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Knowing When to Give Up

Suzie Lechtenberg

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Alexander Thompson self-portrait with film camera
(2008 silverimagelimited.com)
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This weekend, in honor of senators Hillary Clinton and Barack Obama, we pay tribute to those who have fought tough battles. Both candidates have been intensely committed to a challenge. Both were at one time called underdogs. Both unwilling to quit, even when in one case, people said it was time to surrender.

And so, we bring you stories of Weekend America listeners who would not give up... No matter what:

Judy Davids:
My husband and I met in high school, actually. One of the things we had in common was the love of baseball -- and we fell in love, actually, at a place called Tiger Stadium, which was the home of the Detroit Tigers baseball team. And we spent many, many, many summer nights on dates there. One season we went to over 61 games. And we always sat in the same seats in the lower deck right field bleachers and we met some pretty famous and infamous people there. One time Toni Tennille from Captain and Tennille sat in our section. It's the place that we fell in love with each other, with a team, with a city and with a stadium.

So 1989, we were leaving the stadium and we were approached by this tiny little Irish woman who was passing out flyers that said "Save Tiger Stadium." I didn't see that there was a reason to build a new stadium and waste a lot of money on it, when it was perfectly fine. And, you know, maybe it was selfish of me to want it, but I wanted to preserve that part of my history.

A lot of people thought we were nuts and they were like "What are you doing, you know you can't fight City Hall, get over it, get on with your life" -- but we couldn't. Gosh, if you were to ask me 19 years ago if I thought I'd still be, like, involved in this, I would have thought, I just don't have 19 years to give up for this stadium. But I have.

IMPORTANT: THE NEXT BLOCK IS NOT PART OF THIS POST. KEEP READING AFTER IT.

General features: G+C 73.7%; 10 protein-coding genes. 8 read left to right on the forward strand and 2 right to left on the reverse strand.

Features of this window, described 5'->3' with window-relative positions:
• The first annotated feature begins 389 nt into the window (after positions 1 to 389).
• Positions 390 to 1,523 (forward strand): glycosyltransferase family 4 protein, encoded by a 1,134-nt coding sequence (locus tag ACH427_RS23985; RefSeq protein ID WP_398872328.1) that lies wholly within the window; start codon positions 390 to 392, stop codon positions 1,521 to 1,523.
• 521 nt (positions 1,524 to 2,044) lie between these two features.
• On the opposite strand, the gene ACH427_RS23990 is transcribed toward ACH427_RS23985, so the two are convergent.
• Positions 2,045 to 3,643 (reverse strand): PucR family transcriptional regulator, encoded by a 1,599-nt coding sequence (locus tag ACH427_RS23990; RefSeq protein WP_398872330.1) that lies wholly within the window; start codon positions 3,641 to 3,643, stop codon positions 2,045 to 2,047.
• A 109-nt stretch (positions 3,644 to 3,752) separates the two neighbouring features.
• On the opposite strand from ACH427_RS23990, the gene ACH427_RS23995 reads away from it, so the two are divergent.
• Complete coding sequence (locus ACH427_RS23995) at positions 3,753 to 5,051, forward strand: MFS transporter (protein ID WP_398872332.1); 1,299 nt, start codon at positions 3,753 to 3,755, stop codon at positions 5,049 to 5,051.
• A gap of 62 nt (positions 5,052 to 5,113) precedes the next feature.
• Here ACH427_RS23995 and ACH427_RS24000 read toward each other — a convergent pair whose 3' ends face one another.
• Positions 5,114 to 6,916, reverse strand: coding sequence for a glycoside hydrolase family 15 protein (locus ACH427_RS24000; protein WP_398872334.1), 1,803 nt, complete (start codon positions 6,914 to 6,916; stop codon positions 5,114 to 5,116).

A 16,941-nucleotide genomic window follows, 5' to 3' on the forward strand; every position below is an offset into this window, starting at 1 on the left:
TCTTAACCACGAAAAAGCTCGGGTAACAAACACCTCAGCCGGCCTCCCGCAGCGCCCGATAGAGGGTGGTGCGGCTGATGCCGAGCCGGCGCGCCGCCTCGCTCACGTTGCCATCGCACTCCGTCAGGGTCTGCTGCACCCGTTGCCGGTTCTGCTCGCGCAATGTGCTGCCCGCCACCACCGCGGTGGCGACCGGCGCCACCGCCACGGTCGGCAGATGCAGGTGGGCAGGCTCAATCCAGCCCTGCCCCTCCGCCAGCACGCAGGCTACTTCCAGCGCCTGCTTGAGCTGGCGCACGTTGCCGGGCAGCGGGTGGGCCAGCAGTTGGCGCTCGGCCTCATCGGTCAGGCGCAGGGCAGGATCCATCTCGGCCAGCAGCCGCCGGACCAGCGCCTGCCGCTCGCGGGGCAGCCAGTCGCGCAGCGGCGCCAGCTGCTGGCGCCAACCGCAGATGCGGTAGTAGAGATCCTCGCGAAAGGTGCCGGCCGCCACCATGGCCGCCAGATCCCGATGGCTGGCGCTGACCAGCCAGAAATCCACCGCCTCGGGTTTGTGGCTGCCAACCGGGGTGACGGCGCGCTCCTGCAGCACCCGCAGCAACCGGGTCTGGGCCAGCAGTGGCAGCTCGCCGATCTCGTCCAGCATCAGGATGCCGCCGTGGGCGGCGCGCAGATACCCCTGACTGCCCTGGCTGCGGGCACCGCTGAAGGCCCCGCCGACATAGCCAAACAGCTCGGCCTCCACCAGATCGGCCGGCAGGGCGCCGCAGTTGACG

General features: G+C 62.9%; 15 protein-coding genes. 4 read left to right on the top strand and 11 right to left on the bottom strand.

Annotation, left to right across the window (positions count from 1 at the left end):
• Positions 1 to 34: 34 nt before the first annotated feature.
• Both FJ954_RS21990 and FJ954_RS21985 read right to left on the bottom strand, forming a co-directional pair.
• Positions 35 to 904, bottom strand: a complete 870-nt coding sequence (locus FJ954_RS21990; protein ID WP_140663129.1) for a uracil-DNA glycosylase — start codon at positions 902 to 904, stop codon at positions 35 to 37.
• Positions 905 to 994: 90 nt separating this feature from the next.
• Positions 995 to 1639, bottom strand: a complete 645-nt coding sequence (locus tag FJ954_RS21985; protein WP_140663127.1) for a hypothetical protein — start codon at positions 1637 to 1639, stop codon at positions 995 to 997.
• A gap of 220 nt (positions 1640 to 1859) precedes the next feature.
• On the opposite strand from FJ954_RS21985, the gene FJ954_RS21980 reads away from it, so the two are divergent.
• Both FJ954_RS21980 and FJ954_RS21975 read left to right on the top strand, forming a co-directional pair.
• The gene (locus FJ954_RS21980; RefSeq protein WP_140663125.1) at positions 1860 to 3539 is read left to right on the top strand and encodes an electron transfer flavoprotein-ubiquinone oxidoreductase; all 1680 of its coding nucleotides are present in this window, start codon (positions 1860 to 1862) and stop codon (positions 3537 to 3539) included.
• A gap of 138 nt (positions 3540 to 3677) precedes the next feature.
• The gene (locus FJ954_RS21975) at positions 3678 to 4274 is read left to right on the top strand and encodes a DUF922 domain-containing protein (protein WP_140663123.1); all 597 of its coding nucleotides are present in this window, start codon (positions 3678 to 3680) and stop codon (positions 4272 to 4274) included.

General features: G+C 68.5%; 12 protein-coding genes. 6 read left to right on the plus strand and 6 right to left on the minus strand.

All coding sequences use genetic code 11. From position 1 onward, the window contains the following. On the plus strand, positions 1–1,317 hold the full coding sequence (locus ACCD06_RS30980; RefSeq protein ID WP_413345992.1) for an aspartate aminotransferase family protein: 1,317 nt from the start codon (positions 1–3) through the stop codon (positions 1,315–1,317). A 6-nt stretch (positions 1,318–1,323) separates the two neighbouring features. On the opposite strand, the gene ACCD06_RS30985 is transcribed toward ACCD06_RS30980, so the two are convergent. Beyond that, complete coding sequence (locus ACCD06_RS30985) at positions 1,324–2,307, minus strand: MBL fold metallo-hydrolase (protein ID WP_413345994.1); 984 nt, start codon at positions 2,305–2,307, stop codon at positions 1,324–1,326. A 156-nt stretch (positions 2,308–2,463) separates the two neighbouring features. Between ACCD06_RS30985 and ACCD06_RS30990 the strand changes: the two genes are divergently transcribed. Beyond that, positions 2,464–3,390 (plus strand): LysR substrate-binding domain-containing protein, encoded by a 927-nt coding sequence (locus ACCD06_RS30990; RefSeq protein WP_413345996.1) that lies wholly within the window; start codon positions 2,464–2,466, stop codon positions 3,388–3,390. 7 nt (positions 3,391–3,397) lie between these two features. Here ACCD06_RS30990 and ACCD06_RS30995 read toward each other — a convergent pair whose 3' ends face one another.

In the end, we did lose and a new stadium was built. And, you know, one of the bad things about fighting for something very public is that you are perceived as kind of a loser when it's all over. But on the other hand I have, you know, learned a lot -- and now I'm basically fearless.

Alexander Thompson:
I live in Gloucester, Mass. I'm a photographer working in film here and for many years I have been resisting the movement toward digital.

It makes my spine tingle to think about it. When I'm in a beautiful situation, with a beautiful setting and the light is right, it's like a constellation coming into alignment. And when I feel that is happening I can tell right when I hit the shutter whether I have it or not. There are a few photographs that I hit the shutter, and literally at that moment, I'm restraining myself from just jumping up and down because I know that I got just the right shot at the right moment.

I've been urged to give up film many, many times by people for many different reasons, both creative and economic. But I just love the way film looks. I'll never give up film photography.

Richard Kruger:
When I was in grade school, every year you would be given a series of so-called intelligence or aptitude tests. The guidance teacher told me that he wanted to speak with my parents. He showed my parents the results of these tests and he said based on this I think Richard ought to be placed in a vocational school because he doesn't appear to be very bright and I don't think he is going to make very much out himself when he grows up.

My parents just sat there like heads on Easter Island. They didn't utter a word and I took their silence to mean they were agreeing with what the teacher had to say. So right there and then, as angry as I was, I determined that if it would be the last thing I ever did, I would succeed.

If I had a lot of homework to do, I said it doesn't matter. If I had to stay up late to finish the work, it didn't matter. Because I was determined to show the world that I am a rather bright fellow... And yes indeed, I have been quite successful in my chosen field.

I have a bachelors degree in biology, a master's degree in experimental hematology, and a PhD in experimental hematology.

I'm just really happy that I was smart enough to understand that you do not have to do or listen to what people say if it goes against how you truly feel. And I believe that people who end up being successful do so because they steer their own course.

  • Music Bridge:
    Mel Under
    Artist: Sack and Blumm
    CD: Shy Noon (Gefreim)


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